Neuroscientists at the University of Alberta have identified a new method to boost memory among sexagenarians and septuagenarians. Memory loss is a common experience among people over 55. A new research concentrates on identifying factors to maintain healthy memory. It focuses on prevention of Alzheimer’s disease through early intervention practices.
The research findings confirm, amount of engagement in cognitive activities is one of the biggest indicators to determine the state of human memory. As per the study, healthy memory was more conspicuous among women. This group was also found to be more educated, and more engaged in social and cognitive activities. The team of experts also inferred that having a healthy memory was often associated with higher body mass index, and lower heart rate. These adults engaged themselves in frequent self-maintenance activities, and were surrounded by living companions. A positive discovery was also observed among adults over 75 with healthy memory, they had a faster gait and tended to go through fewer symptoms of depression. In contrast, adults with deteriorating memory had higher heart rates and lesser engagement in cognitive activities.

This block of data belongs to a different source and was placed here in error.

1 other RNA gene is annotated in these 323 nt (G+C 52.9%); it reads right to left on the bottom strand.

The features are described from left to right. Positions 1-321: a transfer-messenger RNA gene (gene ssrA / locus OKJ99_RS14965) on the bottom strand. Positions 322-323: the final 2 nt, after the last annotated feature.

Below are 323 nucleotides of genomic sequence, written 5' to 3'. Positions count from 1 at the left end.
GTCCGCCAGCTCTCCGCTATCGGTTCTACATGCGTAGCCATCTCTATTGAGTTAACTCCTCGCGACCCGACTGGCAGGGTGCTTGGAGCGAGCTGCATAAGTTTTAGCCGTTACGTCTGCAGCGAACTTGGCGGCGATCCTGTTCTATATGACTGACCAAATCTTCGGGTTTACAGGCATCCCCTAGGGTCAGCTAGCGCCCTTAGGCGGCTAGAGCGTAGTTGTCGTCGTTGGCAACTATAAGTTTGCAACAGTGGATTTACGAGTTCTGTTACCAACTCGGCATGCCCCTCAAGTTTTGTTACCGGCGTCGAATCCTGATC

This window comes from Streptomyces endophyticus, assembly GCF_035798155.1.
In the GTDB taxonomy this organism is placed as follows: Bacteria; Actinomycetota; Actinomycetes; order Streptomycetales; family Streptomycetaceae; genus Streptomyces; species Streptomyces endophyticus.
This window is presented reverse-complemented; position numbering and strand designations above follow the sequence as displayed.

The team of experts is bound to make productive use of these inferences by targeting specific groups and directing them towards increased engagement in cognitive activities. Through this intervention they hope to delay dementia and neurodegenerative diseases.